Anhui cuisine is known for its use of wild herbs, from both the land and the sea, and simple methods of preparation. Braising and stewing are common cooking techniques. Frying and stir frying are used much less frequently in Anhui cuisine than in other Chinese culinary traditions. Anhui cuisine consists of three styles: the Yangtze River region, Huai River region, and southern Anhui region. Anhui has ample uncultivated fields and forests, so the wild herbs used in the region's cuisine are readily available.
These dumplings, usually associated with rural cooking, use thin sheets of egg instead of flour for the wrapping. Egg dumplings traditionally use pork as a filling. In preparation, a ladle is lightly coated with oil and heated, well beaten eggs are spooned into the ladle and cooked until the mixture forms a dumpling wrapper. The pork filling is then spooned into the egg wrapping and the entire dumpling steamed. It is often served with soy sauce.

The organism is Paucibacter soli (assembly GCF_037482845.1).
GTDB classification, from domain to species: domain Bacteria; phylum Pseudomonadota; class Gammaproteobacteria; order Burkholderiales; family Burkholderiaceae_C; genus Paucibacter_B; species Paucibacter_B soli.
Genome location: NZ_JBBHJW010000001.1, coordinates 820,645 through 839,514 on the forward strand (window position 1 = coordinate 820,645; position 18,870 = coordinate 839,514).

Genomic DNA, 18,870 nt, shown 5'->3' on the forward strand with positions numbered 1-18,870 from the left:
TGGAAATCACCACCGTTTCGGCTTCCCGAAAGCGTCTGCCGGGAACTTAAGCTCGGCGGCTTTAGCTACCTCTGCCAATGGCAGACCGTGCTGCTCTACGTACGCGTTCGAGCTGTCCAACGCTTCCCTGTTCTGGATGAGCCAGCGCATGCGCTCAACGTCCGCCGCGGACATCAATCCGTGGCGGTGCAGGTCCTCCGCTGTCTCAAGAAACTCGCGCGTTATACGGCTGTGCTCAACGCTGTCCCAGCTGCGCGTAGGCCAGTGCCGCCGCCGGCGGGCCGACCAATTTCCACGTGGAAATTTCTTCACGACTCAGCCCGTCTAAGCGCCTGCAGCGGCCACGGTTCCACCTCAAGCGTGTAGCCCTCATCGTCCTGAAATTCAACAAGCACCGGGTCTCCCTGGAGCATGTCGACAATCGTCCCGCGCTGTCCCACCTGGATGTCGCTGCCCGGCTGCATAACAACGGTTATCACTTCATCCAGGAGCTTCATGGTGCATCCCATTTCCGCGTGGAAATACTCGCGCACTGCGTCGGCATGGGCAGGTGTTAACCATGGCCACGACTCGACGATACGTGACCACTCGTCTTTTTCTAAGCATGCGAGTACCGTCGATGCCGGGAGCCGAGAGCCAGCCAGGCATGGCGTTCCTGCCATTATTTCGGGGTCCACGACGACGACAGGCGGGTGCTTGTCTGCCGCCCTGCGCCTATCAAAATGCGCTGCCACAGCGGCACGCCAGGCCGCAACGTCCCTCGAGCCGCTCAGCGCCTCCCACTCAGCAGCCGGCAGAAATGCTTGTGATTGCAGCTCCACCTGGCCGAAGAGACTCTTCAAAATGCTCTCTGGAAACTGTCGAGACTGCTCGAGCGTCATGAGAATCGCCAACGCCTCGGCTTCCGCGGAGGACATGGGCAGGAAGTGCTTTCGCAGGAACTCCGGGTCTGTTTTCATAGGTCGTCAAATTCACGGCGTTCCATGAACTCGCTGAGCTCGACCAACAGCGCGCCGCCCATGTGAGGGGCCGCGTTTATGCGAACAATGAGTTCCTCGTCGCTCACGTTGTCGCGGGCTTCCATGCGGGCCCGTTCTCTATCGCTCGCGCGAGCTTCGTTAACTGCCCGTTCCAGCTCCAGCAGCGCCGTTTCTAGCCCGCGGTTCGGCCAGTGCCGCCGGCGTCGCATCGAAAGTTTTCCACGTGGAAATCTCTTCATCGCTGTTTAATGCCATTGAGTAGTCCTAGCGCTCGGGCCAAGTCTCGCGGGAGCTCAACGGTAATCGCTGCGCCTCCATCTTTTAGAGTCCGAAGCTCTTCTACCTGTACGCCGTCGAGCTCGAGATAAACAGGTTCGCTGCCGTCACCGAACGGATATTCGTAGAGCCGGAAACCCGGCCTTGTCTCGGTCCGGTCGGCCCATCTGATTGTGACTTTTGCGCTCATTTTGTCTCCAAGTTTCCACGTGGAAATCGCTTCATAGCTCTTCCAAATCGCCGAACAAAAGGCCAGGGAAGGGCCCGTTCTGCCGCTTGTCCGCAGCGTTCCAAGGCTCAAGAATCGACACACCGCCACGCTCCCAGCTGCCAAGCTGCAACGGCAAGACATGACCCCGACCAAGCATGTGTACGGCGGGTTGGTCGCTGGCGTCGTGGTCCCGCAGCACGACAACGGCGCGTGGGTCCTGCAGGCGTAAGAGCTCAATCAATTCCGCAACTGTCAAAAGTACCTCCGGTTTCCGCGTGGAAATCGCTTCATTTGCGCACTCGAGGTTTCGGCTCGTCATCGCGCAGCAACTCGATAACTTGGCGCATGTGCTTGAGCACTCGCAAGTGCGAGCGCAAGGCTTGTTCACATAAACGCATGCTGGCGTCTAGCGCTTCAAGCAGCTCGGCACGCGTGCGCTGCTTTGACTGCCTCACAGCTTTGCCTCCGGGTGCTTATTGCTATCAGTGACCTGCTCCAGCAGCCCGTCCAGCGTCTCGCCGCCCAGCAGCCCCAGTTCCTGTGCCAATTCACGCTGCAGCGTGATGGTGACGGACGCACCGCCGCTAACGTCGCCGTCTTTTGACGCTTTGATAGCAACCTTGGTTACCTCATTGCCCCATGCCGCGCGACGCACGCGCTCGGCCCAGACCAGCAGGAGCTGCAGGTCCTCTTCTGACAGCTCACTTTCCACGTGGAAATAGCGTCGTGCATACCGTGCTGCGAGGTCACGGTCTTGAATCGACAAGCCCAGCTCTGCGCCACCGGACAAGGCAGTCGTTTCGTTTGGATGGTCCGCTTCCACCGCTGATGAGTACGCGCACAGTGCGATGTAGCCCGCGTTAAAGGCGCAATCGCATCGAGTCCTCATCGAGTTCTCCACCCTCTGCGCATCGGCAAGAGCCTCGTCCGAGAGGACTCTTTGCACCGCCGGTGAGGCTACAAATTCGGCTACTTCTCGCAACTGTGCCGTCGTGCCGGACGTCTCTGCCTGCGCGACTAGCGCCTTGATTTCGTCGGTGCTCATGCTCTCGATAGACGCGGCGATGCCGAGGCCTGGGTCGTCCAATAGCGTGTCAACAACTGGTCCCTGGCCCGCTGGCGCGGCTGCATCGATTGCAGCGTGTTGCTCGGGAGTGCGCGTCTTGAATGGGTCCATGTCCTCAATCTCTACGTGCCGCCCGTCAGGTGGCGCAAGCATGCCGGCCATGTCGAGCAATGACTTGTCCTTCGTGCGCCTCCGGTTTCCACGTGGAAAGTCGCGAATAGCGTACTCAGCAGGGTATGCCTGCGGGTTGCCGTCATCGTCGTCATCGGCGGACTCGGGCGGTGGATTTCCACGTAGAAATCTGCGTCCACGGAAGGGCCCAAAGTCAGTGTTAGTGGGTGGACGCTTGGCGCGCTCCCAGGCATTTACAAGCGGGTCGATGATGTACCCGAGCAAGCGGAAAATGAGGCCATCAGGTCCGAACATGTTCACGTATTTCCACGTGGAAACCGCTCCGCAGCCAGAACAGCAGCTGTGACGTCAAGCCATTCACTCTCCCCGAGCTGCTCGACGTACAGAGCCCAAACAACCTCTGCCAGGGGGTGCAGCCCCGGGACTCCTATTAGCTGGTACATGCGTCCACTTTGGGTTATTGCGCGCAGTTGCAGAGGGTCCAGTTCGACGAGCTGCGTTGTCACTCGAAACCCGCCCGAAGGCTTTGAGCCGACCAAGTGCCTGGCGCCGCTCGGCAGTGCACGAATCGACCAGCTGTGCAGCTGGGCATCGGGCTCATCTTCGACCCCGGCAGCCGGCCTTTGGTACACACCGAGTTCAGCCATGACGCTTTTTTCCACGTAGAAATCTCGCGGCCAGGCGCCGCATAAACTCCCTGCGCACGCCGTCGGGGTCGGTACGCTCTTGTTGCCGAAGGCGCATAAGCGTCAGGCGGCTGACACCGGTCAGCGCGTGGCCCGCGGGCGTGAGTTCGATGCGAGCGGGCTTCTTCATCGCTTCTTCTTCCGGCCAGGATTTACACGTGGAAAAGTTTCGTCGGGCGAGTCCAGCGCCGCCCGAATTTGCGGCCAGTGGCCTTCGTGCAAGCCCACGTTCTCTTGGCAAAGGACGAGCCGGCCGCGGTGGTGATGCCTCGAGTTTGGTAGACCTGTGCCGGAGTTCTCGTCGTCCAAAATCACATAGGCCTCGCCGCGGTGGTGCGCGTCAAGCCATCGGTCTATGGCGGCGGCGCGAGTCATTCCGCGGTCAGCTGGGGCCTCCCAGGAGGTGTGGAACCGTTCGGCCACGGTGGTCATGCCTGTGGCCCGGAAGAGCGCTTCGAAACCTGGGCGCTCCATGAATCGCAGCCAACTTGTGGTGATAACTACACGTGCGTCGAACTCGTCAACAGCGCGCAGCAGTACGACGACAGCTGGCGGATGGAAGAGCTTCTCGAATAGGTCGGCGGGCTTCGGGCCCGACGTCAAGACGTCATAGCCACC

A popular dish named after Li Hongzhang, a prominent Qing dynasty statesman from Anhui Province. The dish, a complex soup, is somewhat salty with a taste of sweetness. Many ingredients are used in the soup but the most common ones include sea cucumber, fish, squid, bamboo, dry bean curd, chicken, ham and assorted vegetables.
Luzhou roast duck
A popular dish from Hefei which first gained recognition when it was offered as tribute to the imperial court. While not as well known internationally as Peking duck, Luzhou roast duck has won awards and distinction within China.
Sanhe shrimp paste
A regional dish that originated in Sanhe, but can now be found in Hefei. The dish's main components are rice flour and a regional species of small white shrimp. The shrimp are stir fried with leeks and soy sauce, while the rice flour is soaked in water and later added to the shrimp. The dish is brown in colour and tastes pleasantly salty. It is eaten with a spoon.
Steamed stone frog
Qīngzhēng shí wā
The dish has been proven to be rich in protein and other nutrients.
Wushan imperial goose
The history of Wushan imperial goose dates back to the Tang dynasty. The dish is lightly coloured and has a fragrant and salty taste.